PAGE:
Market volatility over the second half of January continued to make news headlines. One example: on January 24th the returns of the Dow Jones Industrial Average (Dow) swayed by 1,200 points on that single day – at one point the Dow was down over 1,100 points before posting a gain of 100 at the closing bell.
Despite some significant growth at the end of the month, overall January returns showed losses across all the major markets. On January 19th the NASDAQ Composite Index (NASDAQ) hit correction territory for the first time since November of 2019. (A correction is defined as a 10% drop in value.)
This volatility is not unexpected, however, particularly after a stellar 2021. Driving forces include concerns over inflation, supply chain issues, the expectation that the Federal Reserve (the Fed) will raise interest rates more aggressively this year and COVID. [Tensions in Ukraine between NATO and Russia will continue to be the wild card until the situation is resolved – hopefully through diplomatic means.]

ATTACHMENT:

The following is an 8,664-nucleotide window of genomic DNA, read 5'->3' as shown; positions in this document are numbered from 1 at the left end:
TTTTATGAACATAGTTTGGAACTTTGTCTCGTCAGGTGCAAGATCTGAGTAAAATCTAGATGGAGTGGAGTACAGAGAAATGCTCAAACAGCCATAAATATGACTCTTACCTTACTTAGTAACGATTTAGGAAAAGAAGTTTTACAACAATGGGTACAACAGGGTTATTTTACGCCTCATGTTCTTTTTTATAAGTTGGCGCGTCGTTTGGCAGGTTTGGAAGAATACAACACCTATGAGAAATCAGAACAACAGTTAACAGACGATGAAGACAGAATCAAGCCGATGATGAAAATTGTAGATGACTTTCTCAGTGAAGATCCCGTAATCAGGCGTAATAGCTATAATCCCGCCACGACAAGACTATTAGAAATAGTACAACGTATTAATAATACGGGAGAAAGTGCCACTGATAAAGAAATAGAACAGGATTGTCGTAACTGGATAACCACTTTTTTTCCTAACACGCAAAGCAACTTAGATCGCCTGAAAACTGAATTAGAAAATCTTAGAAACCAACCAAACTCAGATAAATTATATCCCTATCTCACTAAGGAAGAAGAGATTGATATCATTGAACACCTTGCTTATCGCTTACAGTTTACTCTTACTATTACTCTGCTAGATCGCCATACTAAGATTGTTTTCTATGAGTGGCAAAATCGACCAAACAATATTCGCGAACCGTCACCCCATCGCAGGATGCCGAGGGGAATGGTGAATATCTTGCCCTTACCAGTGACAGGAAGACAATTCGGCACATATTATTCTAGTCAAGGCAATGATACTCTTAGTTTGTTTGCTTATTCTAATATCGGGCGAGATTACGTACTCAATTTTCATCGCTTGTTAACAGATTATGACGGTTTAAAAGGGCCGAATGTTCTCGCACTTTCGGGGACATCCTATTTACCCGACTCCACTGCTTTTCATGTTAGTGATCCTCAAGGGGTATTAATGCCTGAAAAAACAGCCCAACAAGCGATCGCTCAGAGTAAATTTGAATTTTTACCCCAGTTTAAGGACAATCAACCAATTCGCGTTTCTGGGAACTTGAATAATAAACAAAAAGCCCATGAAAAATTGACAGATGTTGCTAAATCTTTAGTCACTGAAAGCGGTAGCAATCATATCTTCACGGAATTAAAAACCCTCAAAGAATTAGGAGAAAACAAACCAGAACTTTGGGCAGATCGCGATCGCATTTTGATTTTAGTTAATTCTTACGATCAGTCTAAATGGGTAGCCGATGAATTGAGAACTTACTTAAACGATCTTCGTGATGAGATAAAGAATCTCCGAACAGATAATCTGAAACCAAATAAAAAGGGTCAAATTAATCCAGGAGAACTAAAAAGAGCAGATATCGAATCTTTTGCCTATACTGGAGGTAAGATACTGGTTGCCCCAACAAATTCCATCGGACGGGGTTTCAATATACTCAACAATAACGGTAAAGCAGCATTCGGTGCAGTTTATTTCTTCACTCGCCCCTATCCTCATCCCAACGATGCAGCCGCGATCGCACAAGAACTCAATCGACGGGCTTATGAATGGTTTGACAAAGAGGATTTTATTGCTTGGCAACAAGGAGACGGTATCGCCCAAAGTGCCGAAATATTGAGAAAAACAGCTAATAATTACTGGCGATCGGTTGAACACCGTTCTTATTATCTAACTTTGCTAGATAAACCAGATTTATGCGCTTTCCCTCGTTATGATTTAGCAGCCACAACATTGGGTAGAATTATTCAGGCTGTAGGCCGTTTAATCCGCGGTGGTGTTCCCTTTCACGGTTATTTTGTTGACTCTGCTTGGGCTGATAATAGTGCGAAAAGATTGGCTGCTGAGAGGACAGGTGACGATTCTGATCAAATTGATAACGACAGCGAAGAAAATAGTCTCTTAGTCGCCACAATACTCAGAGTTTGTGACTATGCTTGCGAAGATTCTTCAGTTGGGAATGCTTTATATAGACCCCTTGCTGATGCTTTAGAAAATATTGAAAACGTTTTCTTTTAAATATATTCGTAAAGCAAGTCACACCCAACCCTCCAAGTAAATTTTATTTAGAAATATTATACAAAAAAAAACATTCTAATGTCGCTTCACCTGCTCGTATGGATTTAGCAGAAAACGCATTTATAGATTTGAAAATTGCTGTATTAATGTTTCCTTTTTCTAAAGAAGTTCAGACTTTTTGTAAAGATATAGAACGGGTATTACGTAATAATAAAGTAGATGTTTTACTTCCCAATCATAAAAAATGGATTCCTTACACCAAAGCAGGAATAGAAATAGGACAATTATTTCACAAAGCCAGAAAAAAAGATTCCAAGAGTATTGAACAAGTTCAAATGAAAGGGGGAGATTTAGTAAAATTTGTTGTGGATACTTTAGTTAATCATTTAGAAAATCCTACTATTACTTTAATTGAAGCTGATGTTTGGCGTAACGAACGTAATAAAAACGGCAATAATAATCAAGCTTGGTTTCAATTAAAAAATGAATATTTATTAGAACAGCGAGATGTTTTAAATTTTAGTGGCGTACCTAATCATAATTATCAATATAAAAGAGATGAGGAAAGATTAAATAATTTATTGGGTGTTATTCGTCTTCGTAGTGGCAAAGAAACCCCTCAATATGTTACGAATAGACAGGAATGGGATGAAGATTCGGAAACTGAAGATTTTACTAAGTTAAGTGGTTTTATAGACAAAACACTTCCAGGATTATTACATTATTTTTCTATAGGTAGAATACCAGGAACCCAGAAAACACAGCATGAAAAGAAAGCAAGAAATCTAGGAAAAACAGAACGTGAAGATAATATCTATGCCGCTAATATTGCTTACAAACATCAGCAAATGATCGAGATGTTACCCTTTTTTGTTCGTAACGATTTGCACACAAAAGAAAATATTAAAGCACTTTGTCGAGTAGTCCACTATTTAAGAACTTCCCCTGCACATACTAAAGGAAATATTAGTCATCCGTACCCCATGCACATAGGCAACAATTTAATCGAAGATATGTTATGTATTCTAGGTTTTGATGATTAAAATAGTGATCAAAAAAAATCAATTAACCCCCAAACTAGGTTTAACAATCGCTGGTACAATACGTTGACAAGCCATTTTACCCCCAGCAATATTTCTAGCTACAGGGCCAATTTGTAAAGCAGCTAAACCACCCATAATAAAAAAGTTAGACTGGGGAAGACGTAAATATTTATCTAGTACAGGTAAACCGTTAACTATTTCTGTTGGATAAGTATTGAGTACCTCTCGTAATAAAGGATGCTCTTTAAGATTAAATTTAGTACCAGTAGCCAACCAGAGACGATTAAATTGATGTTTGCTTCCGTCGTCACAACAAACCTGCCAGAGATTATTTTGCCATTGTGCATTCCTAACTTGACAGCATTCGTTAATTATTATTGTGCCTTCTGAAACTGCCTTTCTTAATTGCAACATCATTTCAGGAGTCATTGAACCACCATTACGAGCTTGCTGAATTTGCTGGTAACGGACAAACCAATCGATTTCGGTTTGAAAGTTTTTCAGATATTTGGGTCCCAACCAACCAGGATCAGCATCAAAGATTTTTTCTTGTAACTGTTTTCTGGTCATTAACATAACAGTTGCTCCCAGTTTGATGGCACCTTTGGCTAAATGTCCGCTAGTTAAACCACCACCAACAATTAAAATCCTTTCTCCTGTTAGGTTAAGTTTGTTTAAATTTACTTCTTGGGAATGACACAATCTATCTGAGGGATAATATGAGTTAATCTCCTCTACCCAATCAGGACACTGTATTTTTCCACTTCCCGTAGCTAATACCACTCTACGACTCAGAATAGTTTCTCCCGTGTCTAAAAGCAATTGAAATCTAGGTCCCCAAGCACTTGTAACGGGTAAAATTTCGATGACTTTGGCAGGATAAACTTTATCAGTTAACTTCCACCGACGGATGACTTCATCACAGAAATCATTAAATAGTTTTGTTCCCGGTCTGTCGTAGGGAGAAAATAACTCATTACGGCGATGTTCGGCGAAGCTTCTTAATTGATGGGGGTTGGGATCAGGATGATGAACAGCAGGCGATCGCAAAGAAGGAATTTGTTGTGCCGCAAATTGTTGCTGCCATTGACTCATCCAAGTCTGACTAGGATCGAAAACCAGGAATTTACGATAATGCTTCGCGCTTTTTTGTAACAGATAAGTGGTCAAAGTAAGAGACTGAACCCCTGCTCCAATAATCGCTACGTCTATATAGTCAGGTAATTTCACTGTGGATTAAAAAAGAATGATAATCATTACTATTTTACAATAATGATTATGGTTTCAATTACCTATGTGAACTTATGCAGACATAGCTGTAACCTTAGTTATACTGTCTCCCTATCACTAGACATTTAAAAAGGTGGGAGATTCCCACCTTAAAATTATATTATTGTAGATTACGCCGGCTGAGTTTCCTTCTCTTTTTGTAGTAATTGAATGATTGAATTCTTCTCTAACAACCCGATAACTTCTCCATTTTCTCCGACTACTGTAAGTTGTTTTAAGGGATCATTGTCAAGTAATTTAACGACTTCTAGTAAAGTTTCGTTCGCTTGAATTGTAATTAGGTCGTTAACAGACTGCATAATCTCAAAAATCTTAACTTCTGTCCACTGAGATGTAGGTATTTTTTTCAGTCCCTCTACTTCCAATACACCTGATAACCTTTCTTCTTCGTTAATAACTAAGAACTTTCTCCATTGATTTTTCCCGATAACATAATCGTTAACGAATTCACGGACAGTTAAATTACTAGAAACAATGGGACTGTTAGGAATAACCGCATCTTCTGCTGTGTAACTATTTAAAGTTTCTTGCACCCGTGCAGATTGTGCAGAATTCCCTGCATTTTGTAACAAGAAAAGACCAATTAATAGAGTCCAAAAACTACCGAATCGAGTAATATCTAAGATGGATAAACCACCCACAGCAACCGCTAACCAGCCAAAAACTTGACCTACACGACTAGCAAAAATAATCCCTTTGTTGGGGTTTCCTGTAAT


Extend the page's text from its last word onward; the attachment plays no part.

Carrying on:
Supply chain issues are resolving, which should help relieve inflationary pressure, but it may take several more months to return to normal. Meanwhile the labor shortage continues to impact markets, with millions of unfilled positions likely continuing to pressure wage increases.
The Fed has committed to several interest rate hikes this year, which should also help abate inflation. However, this is a double-edged sword as raising rates too quickly can impact market growth. We will continue to closely monitor the Fed’s actions. Thankfully we seem to be over the latest spike in COVID cases, although fears over the next variant remain.
Despite these headwinds, many economists expect inflation to moderate, with an uneven first half of the year followed by a strong second half and a recovery to new market highs. We expect volatility to continue, but remain optimistic over the long term.
As of January 31st, the markets all posted negative returns for the month. The Dow Jones Industrial Average (Dow) fell 780 points (2.17%), the S&P 500 dropped by 147 points (3.16%) and the NASDAQ lost 654 points (4.39%).